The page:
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Let be $G$ a group of order $42$. Suppose $G$ has a subgroup of order $6$. Compute the number of conjugates of this subgroup in $G$.

This is what I thought:

Let be $H$ the subgroup of order $6$ and $K$ the only one $7$-subgroup of Sylow.

If $G$ is abelian, then there is an only one conjugate of $H$ in $G$. If $G$ is non abelian, we proceed as follow:

Acting $K$ on $H$ by conjugation,

$$|H| \equiv |N_G(H) \cap K| \ \text{mod} \ 7$$

by the theorem $4.1$ on page $18$ of this lecture notes, therefore $|N_G(H) \cap K| = 6$. On the one hand, the number of conjugates of $H$ with respect to $K$ is $\frac{|G|}{|N_G(H) \cap K|} = \frac{42}{6} = 7$. By the other hand, $hHh^{-1} = H$ for every $h \in H$, but $eHe^{-1}$ is a conjugate of $H$ with respect to $e \in K$, then $hHh^{-1} = eHe^{-1}$ for every $h \in H$, therefore $H$ has exactly $7$ conjugates in $G$. $\square$

I don't sure about this argument, because I stated "the number of conjugates of $H$ with respect to $K$ is $\frac{|G|}{|N_G(H) \cap K|}$". I know that it's true that the number of conjugates of $H$ in $G$ is $\frac{|G|}{|N_G(H)|}$, but I don't sure if what I stated it's true, I couldn't realize what action group I need to define to ensure that my statement it's true. I would like to know if what I do is correct and if it is how ensure that the number of conjugates of $H$ with respect to $K$ is $\frac{|G|}{|N_G(H) \cap K|}$. If this is not correct, I would like a hint in order to compute the number of conjugates of $H$ in $G$.

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  • $\begingroup$ Your answer is correct: if $G$ is nonabelian, then there are exactly $7$ cyclic subgroups of order $6$, and they are all conjugate. (There are actually three isomorphism classes of groups with this property, but they all have $7$ cyclic subgroups of order $6$) $\endgroup$ – Derek Holt Nov 23 '18 at 11:58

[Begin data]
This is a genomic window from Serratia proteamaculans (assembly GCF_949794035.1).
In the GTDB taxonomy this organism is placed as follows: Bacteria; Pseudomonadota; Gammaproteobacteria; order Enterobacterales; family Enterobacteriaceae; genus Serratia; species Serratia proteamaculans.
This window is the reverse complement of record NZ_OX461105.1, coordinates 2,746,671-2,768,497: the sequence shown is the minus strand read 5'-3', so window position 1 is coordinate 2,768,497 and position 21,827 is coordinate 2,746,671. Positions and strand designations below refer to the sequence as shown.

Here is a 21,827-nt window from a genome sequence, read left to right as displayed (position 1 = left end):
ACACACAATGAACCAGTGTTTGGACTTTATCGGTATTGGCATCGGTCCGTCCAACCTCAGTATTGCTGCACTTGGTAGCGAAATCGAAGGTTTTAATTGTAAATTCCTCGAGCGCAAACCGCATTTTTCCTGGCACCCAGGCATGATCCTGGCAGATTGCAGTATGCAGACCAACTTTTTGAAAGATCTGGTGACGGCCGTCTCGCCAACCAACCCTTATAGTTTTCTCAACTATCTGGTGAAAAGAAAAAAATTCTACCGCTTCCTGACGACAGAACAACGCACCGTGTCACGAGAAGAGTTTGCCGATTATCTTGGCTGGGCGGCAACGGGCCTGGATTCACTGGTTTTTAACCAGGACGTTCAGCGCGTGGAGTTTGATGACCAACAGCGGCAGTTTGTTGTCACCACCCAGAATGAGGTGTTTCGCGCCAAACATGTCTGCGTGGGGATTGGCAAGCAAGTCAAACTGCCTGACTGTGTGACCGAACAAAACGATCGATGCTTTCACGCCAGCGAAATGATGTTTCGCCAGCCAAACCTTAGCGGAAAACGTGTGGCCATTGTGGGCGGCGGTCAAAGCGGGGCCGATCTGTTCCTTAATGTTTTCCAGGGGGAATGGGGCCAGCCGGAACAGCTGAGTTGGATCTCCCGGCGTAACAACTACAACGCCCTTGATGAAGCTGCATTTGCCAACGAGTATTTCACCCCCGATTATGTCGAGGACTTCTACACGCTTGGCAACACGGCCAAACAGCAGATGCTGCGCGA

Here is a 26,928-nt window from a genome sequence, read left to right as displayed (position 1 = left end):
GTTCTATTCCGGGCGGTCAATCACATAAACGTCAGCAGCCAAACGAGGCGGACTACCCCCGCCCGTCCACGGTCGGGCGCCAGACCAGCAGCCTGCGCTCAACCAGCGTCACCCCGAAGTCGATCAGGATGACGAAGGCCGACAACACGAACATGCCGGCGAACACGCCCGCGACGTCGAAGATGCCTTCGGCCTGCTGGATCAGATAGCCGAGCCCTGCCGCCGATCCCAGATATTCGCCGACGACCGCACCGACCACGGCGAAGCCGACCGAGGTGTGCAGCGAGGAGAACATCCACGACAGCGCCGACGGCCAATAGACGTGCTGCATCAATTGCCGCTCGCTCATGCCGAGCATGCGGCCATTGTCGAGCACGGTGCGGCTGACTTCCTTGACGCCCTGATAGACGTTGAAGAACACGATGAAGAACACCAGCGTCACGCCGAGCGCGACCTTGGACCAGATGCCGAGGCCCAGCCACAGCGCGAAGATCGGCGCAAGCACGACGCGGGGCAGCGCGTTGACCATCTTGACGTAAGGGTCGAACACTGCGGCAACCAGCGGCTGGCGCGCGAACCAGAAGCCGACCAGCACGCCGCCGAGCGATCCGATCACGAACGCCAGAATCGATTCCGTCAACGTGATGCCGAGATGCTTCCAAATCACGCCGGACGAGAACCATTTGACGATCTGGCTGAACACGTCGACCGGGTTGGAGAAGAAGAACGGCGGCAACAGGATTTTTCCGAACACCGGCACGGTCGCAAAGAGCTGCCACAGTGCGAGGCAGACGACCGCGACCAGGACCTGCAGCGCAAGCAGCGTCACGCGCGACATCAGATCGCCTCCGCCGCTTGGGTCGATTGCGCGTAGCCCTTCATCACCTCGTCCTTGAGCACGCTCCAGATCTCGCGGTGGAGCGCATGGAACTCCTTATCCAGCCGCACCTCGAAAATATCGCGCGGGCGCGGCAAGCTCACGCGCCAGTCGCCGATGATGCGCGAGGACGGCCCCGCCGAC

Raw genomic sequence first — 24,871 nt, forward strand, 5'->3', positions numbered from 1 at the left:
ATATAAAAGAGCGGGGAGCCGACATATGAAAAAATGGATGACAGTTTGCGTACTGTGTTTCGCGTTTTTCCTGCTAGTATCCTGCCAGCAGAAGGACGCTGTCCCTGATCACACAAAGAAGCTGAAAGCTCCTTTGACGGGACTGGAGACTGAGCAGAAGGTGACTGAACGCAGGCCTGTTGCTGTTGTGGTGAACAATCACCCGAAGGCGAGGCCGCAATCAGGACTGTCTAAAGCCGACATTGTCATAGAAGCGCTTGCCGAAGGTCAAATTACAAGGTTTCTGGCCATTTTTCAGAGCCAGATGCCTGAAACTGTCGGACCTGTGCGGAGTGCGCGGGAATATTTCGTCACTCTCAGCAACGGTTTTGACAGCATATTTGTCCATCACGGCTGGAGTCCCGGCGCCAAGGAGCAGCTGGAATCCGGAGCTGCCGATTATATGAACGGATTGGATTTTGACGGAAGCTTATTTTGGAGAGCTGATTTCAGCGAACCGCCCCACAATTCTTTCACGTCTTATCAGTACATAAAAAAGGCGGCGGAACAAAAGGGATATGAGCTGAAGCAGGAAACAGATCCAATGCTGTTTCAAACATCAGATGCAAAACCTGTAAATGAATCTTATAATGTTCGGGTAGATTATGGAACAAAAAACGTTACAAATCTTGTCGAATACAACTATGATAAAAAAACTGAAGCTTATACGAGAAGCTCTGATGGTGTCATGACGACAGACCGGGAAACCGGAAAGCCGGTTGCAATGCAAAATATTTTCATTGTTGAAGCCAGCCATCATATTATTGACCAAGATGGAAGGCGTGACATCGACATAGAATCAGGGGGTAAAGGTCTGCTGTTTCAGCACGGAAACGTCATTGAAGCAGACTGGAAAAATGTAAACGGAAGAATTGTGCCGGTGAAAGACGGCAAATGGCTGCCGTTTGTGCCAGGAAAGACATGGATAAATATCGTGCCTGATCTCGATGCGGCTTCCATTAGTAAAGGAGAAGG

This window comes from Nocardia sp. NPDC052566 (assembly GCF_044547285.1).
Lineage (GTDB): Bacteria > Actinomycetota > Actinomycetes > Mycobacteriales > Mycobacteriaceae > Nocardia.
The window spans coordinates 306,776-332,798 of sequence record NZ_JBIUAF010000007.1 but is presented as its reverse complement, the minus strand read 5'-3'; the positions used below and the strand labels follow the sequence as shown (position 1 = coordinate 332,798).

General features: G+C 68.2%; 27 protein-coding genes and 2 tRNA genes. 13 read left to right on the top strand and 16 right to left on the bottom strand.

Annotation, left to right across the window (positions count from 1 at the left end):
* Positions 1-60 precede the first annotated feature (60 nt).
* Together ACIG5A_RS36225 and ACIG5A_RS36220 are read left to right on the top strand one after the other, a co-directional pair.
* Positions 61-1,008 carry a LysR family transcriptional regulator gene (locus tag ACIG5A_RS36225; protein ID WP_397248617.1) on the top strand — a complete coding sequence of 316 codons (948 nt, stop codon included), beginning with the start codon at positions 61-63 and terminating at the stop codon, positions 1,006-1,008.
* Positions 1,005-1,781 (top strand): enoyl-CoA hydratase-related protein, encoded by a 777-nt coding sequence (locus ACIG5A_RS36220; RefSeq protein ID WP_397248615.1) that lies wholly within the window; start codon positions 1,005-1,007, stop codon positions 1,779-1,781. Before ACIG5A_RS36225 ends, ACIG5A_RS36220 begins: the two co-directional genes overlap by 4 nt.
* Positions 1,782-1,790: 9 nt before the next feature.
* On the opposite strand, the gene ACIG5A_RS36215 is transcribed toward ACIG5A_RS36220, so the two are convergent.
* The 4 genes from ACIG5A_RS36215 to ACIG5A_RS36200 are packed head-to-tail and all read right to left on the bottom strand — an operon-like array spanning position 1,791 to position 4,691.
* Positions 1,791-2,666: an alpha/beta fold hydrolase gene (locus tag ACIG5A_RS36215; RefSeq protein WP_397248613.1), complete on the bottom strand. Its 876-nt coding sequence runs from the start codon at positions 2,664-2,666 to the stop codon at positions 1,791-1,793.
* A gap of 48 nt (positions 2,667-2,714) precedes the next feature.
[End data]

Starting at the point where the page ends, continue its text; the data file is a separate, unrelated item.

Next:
• $\begingroup$ @DerekHolt, do you know what is the homomorphism which ensure my statement of that "the number of conjugates of $H$ with respect to $K$ is $\frac{|G|}{|N_G(H) \cap K|}$"? $\endgroup$ – Math enthusiast Nov 23 '18 at 12:01
  • $\begingroup$ That's not correct, because $|N_K(H)|=1$. The number of conjugates of $H$ is $|G/N_G(H)|$, but $N_K(H)=1$, so $N_G(H)= H$ has order $6$. $\endgroup$ – Derek Holt Nov 23 '18 at 12:11
  • $\begingroup$ Are you considering $N_K(H) = N_G(H) \cap K$, right? Why $|N_K(H)| = 1$? I thought $N_K(H)$ would have $6$ elements and how exactly did you conclude that $N_G(H) = H$? $\endgroup$ – Math enthusiast Nov 23 '18 at 12:18
  • $\begingroup$ Wait a moment, I think that I understood why $N_G(H) = H$. I will post my explanation soon $\endgroup$ – Math enthusiast Nov 23 '18 at 12:24
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It was proved on the comments that if $G$ is non abelian and $H \leq G$ such that $|H| = 6$, then $N_G(H) = H$. Thus, the number of conjugates of $H$ is $[G : N_G(H)] = \frac{|G|}{|N_G(H)|} = \frac{42}{6} = 7$.

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